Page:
Horne campaign-finance case in hands of Yavapai official

2013-07-04T00:00:00Z Horne campaign-finance case in hands of Yavapai officialHoward Fischer Capitol Media Services Arizona Daily Star
July 04, 2013 12:00 am  • 

PHOENIX - The question of whether Attorney General Tom Horne and an aide will be prosecuted for campaign-finance violations is now up to Yavapai County Attorney Sheila Polk.

As required by a May court ruling, Secretary of State Ken Bennett forwarded allegations against Horne and aide Kathleen Winn, which were the result of an FBI investigation, to the Attorney General's Office.

But Bennett did not send the files directly to Horne. Instead they went to Solicitor General Rob Ellman, an attorney in the office, along with a note from Bennett on how he expected the matter to be farmed out to some other agency.

Horne press aide Stephanie Grisham said Wednesday that Ellman did just that, deciding on his own with no input from Horne to send the issue to Polk.

"I take this responsibility seriously," Polk said in a prepared statement. "And it is my intention to address this matter expeditiously and ensure fair administration of the law."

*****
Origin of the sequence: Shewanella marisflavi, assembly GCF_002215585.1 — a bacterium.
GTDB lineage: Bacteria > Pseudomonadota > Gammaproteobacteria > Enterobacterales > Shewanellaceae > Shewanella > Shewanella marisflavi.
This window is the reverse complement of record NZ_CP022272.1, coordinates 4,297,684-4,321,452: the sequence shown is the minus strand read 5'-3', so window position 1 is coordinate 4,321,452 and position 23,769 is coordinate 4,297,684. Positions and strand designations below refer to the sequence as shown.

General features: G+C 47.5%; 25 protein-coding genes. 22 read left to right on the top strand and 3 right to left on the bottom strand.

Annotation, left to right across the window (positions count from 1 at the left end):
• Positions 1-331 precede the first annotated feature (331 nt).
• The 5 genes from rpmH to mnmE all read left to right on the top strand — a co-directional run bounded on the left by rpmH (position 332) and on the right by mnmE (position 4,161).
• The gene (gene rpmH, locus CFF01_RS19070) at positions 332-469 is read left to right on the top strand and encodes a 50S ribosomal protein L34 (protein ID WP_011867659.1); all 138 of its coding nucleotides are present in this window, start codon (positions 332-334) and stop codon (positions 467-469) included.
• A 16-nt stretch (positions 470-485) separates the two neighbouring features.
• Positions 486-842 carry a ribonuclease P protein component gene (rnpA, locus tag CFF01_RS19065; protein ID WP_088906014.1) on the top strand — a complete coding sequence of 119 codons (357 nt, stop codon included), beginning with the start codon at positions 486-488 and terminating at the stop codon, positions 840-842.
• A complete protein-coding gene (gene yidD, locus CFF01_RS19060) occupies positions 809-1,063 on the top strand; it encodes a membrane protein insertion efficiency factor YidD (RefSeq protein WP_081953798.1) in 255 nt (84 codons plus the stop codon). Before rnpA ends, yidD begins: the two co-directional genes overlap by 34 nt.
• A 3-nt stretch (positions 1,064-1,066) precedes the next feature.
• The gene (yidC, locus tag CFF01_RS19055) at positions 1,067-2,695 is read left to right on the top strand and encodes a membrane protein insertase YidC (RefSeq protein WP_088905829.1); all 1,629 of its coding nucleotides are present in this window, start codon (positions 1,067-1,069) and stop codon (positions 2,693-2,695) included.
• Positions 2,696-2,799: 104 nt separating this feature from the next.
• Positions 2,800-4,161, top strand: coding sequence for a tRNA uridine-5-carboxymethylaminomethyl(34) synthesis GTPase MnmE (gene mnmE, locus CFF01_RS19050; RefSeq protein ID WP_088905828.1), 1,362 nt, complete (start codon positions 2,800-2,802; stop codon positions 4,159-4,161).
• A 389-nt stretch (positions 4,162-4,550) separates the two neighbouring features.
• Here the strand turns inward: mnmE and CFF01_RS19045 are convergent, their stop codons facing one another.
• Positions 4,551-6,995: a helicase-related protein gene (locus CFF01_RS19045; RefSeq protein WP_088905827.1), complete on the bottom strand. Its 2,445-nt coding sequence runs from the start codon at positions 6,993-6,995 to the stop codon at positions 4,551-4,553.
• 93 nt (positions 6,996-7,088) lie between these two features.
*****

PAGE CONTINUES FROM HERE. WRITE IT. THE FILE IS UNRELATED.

But Polk said court rules prohibit her from addressing the specifics of the complaint.

At issue is $513,340 spent on a last-minute TV commercial for Horne's 2010 campaign by Business Leaders for Arizona. The group was run by Winn, who had worked on Horne's primary campaign but left to set up an independent committee for the general election.

Maricopa County Attorney Bill Montgomery, who got the initial report from the FBI, said that agency turned up evidence of coordination between the committee and Horne, which would violate multiple campaign-finance laws.

Montgomery turned the FBI findings over to Bennett, as required by law. But instead of sending it to the attorney general for investigation, as the law requires, Bennett sent it back to Montgomery, citing Horne's conflict of interest.

But in May, Maricopa County Superior Court Judge John Rea ruled Montgomery was ineligible to do the investigation, and the case should have gone to Horne, conflict not withstanding.

In sending the case to Ellman, Bennett pointedly noted he expects Ellman and everyone else in the Attorney General's Office to adopt a hands-off approach.

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